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  8. Adkride88

    Adkride88 Member

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    @Dan Gardner I'm trying, that's for sure. I am still hoping to have it going inside of a month. Maybe it's optimistic but I like to challenge myself.

    Carb jets- I should have written down what size was where. My kit has #40, #80, #110, #120. I know 40 is pilot... I'm thinking 110 is main jet, 120 is main air jet, and 80 is the pilot air- am I correct in that assumption?
     
  9. Dan Gardner

    Dan Gardner Well-Known Member Premium Member

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  10. Adkride88

    Adkride88 Member

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    I didn't even need to use a sawsall.

    Funny how easy things are to remove once you actually take all nuts/bolts out.
     

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  11. Adkride88

    Adkride88 Member

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  12. Adkride88

    Adkride88 Member

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    There's corrosion on some of the parts inside the cylinder head. I'm going to go out on a limb and assume yes, they need to just be replaced? Guessing at a minimum this gets ultrasonic bath, just want to make sure I put it back together as I should, and not end up needing to tear it apart again in 6 months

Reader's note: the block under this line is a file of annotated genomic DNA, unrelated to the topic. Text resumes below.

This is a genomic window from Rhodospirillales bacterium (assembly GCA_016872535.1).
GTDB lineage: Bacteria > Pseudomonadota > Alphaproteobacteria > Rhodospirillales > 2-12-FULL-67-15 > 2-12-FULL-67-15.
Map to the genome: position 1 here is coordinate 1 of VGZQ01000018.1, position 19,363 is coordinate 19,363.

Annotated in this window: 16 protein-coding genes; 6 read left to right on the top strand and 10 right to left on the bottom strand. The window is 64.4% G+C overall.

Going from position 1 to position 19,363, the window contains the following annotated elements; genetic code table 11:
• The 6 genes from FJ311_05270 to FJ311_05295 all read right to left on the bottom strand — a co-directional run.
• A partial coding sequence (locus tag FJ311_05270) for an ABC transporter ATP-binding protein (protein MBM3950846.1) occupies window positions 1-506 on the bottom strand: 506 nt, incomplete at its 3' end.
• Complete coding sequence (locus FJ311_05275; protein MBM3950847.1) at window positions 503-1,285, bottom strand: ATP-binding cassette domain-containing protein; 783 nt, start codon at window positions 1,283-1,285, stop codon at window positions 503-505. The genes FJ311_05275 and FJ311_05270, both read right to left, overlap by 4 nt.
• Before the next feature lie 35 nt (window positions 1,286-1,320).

Yes, that's a spider nest inside of it too.
     

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  13. Minimutly

    Minimutly Well-Known Member

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    Corrosion? Not from where I’m looking. Don’t need to replace any of that. Clean the valves if you want with a rotary wire brush, be nice around the seats. Kerosene and paint brush the head, then pressure wash or hose it off. The biggest issue is cleaning the internal oilways, I would drill the end plugs out and replug, not sure if you have that capability? Whatever - don’t get crud into the oilways.